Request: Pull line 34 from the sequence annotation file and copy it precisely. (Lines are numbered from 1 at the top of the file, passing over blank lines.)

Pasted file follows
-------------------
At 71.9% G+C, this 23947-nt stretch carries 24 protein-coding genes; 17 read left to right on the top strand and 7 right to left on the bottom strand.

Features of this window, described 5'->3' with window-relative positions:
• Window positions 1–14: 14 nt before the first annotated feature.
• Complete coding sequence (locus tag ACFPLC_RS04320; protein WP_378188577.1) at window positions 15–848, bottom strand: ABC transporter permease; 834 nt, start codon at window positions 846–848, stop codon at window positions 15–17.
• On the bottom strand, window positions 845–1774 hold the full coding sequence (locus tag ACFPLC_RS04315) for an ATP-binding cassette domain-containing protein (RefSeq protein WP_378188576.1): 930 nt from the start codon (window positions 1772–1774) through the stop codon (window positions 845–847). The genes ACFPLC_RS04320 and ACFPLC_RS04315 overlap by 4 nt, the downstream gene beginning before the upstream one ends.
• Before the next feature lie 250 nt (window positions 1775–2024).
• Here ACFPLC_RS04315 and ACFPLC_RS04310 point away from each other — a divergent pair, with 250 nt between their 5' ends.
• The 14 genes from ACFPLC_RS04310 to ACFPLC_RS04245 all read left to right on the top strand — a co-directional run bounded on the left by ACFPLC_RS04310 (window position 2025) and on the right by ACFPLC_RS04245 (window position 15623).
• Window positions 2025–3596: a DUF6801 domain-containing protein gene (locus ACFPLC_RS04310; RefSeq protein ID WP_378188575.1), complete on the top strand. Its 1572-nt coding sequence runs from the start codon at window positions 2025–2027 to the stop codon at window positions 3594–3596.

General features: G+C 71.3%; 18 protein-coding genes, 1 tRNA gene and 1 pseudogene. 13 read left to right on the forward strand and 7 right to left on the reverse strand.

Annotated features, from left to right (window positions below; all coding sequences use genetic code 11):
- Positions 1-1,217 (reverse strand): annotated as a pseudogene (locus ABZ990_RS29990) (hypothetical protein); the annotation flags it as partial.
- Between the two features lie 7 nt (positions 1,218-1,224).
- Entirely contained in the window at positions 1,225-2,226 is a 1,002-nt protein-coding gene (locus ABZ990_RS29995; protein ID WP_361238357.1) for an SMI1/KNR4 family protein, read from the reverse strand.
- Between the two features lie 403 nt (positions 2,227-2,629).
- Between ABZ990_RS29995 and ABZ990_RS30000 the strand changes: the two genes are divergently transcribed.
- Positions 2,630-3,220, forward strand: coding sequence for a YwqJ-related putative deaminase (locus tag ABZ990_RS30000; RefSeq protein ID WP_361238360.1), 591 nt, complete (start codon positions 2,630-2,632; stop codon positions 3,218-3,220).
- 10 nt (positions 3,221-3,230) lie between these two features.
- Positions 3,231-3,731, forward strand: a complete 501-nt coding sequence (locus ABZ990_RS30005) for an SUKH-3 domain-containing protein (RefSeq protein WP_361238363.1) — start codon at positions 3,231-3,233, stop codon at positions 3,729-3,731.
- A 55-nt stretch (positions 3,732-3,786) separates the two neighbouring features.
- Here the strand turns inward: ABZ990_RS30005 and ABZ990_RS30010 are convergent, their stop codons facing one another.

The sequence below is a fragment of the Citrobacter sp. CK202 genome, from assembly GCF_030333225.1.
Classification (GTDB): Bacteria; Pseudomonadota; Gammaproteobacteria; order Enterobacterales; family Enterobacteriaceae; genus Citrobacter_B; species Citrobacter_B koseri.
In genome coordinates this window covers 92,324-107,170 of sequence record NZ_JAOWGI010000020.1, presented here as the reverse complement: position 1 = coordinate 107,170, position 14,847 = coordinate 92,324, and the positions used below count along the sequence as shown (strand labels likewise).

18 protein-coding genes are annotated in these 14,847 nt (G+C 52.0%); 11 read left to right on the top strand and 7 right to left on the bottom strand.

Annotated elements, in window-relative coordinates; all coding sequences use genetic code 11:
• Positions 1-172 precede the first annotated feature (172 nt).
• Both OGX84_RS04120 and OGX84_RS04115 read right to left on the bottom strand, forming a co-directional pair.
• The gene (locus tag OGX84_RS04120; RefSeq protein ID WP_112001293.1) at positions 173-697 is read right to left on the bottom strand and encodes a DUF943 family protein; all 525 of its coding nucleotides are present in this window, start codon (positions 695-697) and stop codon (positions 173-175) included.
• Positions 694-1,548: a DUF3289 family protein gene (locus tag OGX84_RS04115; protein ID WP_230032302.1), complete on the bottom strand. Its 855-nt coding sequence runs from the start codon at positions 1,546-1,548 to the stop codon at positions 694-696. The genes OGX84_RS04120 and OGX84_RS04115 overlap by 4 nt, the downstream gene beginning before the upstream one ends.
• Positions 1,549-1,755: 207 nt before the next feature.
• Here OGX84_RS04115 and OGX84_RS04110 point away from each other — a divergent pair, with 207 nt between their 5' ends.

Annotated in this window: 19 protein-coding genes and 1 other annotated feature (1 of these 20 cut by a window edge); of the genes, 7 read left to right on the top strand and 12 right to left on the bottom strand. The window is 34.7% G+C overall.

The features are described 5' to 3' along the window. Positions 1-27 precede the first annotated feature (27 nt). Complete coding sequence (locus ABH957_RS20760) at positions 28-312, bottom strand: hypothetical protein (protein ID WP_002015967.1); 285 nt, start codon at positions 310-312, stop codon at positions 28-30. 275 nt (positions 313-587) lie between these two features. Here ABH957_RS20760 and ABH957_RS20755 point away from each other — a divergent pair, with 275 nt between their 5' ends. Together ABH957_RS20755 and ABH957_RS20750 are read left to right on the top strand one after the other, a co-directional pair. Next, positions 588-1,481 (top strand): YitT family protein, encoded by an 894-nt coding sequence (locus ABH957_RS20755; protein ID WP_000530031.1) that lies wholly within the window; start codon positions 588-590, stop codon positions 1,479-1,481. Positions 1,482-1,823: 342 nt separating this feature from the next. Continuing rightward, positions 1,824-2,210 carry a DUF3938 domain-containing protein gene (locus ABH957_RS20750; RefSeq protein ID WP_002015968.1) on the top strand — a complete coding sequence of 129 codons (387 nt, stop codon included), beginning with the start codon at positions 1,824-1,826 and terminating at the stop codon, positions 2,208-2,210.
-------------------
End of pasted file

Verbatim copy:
The features are described 5' to 3' along the window. Positions 1-27 precede the first annotated feature (27 nt). Complete coding sequence (locus ABH957_RS20760) at positions 28-312, bottom strand: hypothetical protein (protein ID WP_002015967.1); 285 nt, start codon at positions 310-312, stop codon at positions 28-30. 275 nt (positions 313-587) lie between these two features. Here ABH957_RS20760 and ABH957_RS20755 point away from each other — a divergent pair, with 275 nt between their 5' ends. Together ABH957_RS20755 and ABH957_RS20750 are read left to right on the top strand one after the other, a co-directional pair. Next, positions 588-1,481 (top strand): YitT family protein, encoded by an 894-nt coding sequence (locus ABH957_RS20755; protein ID WP_000530031.1) that lies wholly within the window; start codon positions 588-590, stop codon positions 1,479-1,481. Positions 1,482-1,823: 342 nt separating this feature from the next. Continuing rightward, positions 1,824-2,210 carry a DUF3938 domain-containing protein gene (locus ABH957_RS20750; RefSeq protein ID WP_002015968.1) on the top strand — a complete coding sequence of 129 codons (387 nt, stop codon included), beginning with the start codon at positions 1,824-1,826 and terminating at the stop codon, positions 2,208-2,210.